ornament 11 July 2007 ornament

All-Star Sideshow

Perhaps the only thing more disheartening than watching the National League lose its 10th straight All Star Game (though the late comeback attempt was exciting) was the attitude by the Fox broadcasters who assumed its audience wasn’t actually interested in the baseball playing part of the game. Instead of the action on the field, we were treated to such interesting side shows such as a life-jacketed “journalist” on a boat in the bay who sent his likewise life-jacketed bulldog into the water to fetch a baseball.

Or, instead of watching the pitcher’s wind-up, we’re treated to a clip of a microphoned Tony LaRussa uninterestingly reviewing the inning’s lineup with the umpire. During another player’s at-bat, we were forced to endure an interview with Jimmy Leyland about his feelings toward Barry Bonds. Anything to keep from having to show the game.

Baseball isn’t the only sport that suffers from what I like to call “sideshow syndrome.” If you’ve ever been to a minor league hockey game, you’ll know what I mean. It’s as if sports producers naturally assume that 90% of their audience has ADHD. After all, many do have HDTVs, so ADHD couldn’t be far behind.

Just let me watch the game.

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ornament 9 July 2007 ornament

Hillary Clinton: Church Lady

In case you missed the glowing New York Times profile of Sen. Hillary Clinton’s faith over the weekend, you missed intriguing tidbits like the fact that she carries a Bible along with her on the campaign trail. Also included in the piece was this very telling portrayal of her beliefs (emphasis mine):

In a brief quiz about her theological views, Mrs. Clinton said she believed in the resurrection of Jesus, though she described herself as less sure of the doctrine that being a Christian is the only way to salvation. As for how literally to interpret the Bible, she takes a characteristically centrist view.

“The whole Bible gives you a glimpse of God and God’s desire for a personal relationship, but we can’t possibly understand every way God is communicating with us,” she said. “I’ve always felt that people who try to shoehorn in their cultural and social understandings of the time into the Bible might be actually missing the larger point.”

That she rejects historic orthodox Christianity is clear — no major confession of faith through the ages has ever expressed belief that there is salvation outside Christ. What remains a little unclear is the statement that we can’t possibly understand God’s communication. If she means that she herself can’t understand it, that’s one thing. But, if she means that god communicates with us in ways that are unknowable, I would beg to differ.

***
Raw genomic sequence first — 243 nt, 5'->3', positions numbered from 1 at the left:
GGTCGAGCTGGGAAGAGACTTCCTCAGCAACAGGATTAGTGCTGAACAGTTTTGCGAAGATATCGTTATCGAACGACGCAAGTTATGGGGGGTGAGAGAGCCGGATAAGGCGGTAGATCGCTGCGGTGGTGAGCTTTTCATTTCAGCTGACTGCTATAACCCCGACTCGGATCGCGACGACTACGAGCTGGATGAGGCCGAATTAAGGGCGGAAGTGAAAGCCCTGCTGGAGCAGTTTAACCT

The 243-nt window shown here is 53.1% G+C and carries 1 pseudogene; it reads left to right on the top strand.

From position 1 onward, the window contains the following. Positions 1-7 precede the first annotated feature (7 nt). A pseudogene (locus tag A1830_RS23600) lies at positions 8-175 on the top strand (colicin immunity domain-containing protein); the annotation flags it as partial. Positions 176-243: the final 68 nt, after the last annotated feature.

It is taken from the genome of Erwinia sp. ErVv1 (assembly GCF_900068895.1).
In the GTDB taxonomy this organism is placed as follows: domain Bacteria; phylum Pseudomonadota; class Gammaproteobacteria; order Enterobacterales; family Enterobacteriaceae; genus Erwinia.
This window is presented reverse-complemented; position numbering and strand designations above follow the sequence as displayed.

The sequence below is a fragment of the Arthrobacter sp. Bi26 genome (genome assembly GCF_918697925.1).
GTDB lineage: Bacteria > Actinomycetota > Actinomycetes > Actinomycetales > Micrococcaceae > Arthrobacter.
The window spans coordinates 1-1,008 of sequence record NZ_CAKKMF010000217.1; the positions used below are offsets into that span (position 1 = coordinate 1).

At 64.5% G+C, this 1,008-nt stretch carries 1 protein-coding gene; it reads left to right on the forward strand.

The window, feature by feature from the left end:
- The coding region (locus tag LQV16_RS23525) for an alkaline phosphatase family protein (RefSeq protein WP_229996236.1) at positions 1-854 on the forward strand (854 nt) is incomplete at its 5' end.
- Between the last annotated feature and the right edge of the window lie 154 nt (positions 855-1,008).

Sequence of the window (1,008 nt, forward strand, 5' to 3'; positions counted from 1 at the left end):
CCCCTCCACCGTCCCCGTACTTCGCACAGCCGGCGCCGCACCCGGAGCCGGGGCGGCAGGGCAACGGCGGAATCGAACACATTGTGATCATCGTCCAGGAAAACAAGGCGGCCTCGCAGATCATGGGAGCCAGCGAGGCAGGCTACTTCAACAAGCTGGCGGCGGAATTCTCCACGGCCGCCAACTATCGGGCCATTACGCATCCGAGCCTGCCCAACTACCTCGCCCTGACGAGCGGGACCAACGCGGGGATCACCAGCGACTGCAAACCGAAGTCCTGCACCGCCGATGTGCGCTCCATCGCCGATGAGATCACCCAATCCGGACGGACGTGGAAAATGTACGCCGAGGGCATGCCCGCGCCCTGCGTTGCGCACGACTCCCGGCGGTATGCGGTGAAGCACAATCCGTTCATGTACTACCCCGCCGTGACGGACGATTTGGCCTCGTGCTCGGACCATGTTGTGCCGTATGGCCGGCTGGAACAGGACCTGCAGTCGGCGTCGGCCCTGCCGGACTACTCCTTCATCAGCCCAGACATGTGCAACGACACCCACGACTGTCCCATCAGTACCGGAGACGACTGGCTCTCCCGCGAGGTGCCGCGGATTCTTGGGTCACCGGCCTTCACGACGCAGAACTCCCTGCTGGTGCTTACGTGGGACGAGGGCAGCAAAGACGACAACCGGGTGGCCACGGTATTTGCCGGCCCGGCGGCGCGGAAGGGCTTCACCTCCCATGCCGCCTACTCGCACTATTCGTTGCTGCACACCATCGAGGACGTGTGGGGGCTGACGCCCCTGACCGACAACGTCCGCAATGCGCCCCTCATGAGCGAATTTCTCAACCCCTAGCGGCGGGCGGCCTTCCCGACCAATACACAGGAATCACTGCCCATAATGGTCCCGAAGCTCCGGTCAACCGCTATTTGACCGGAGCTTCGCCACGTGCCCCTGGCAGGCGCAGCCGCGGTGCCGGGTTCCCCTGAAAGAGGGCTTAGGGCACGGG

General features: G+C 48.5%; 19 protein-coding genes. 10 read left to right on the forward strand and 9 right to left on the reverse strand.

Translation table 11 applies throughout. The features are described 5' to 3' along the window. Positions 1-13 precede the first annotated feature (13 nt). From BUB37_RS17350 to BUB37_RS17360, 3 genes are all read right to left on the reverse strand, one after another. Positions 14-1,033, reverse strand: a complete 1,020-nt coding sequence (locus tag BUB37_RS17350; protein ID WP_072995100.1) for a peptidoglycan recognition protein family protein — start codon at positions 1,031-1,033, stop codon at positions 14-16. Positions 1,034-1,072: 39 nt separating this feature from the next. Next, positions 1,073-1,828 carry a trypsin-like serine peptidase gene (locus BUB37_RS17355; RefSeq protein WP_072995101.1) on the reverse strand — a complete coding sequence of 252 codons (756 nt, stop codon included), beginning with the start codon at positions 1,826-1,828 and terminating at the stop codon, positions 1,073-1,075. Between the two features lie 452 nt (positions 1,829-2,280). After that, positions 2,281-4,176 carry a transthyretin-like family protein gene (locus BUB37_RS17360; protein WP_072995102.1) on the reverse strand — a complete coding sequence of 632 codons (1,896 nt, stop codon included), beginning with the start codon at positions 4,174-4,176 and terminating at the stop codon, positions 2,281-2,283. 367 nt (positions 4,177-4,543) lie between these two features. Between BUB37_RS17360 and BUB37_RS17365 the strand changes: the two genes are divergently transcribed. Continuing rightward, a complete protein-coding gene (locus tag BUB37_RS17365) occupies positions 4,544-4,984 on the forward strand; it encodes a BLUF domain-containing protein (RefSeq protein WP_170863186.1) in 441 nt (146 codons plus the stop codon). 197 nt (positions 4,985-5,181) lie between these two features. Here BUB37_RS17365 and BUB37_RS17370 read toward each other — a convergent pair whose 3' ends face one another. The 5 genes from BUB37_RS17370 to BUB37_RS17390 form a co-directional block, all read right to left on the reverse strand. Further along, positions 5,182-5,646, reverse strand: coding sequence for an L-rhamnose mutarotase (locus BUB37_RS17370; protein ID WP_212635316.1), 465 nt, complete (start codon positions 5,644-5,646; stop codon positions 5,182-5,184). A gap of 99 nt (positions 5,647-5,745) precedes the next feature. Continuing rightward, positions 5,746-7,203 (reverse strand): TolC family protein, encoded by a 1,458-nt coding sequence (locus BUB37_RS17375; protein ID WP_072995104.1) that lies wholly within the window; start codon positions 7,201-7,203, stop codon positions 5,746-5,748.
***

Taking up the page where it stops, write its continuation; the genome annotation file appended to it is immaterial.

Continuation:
The fact that God has communicated to us via the written word means that he is understandable, and that it he is knowable through his word. To say that “we can’t possibly understand every way God is communicating with us” is to say that we really have no basis for understanding any way. If this is so, we in effect become agnostics.

I don’t think Sen. Clinton is intentionally courting the votes of the “agnostic left,” but they may have just found their candidate…

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[Link] TIME’s 50 Best Websites 2007

TIME mag lists its 50 Best Websites 2007

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ornament 6 July 2007 ornament

[Link]: Bottled Water Is Still A Scam

The scam that is bottled water.

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ornament 4 July 2007 ornament

[Link] Alma’s Mater: The Violent Hypocrisy of Some Peace & Justice Christians

Alma’s Mater: Russell Moore on the violent hypocrisy of some “peace & justice” Christians

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ornament 2 July 2007 ornament

Apocalypto

Sometimes the best way to critique a culture is to remove everything that is familiar and common within that culture, and then tell a story. Science fiction has done this for years to great success. The removal of the familiar can strip one’s eyes of cultural blinders, and allow the story to be more richly brought to the forefront.

Mel Gibson’s Apocalypto does just this. I saw this movie over the weekend still uncertain about the film’s plot before I watched it. It contains not a word of spoken English (all the characters speak in Mayan), and there is little context for the violent atrocities that serve as the backdrop of the story. Still, Gibson manages to use sparing contextual elements to frame one of Apocalypto’s major motifs: the clash of civilizations.

The Will Durant quote which appears at the film’s opening sums up well Gibson’s intent:

“A great civilization is not conquered from without until it has destroyed itself from within.”

Gibson displays well the difficulty of maintaining tradition. Those who seek to preserve a way of life often become moving targets for those who would seek to serve their own needs.

The plot revolves around a village of forest hunters who are attacked and captured for human sacrifice by a more “civilized” group of city-dwellers. During the attack, a hunter named Jaguar Paw manages to hide his pregnant wife and child in a deep well. Jaguar Paw is taken away, and the stage is set for him to attempt to escape and return to his family.

I won’t reveal much more, but this film has one of the best chase scenes in cinematic history. There are many Gibson-esque moments throughout the film that reminded me of watching Braveheart over a decade ago. It’s really too bad that Gibson helped ruin the release of one of his best works by his bizarre drunken anti-semitic rant last year. The film stands taller than its troubled director.

I will give one warning: the movie does depict a lot of violence. It’s not as bloody as The Passion of the Christ, but the body count does compare with Braveheart.

[9 out of 10]

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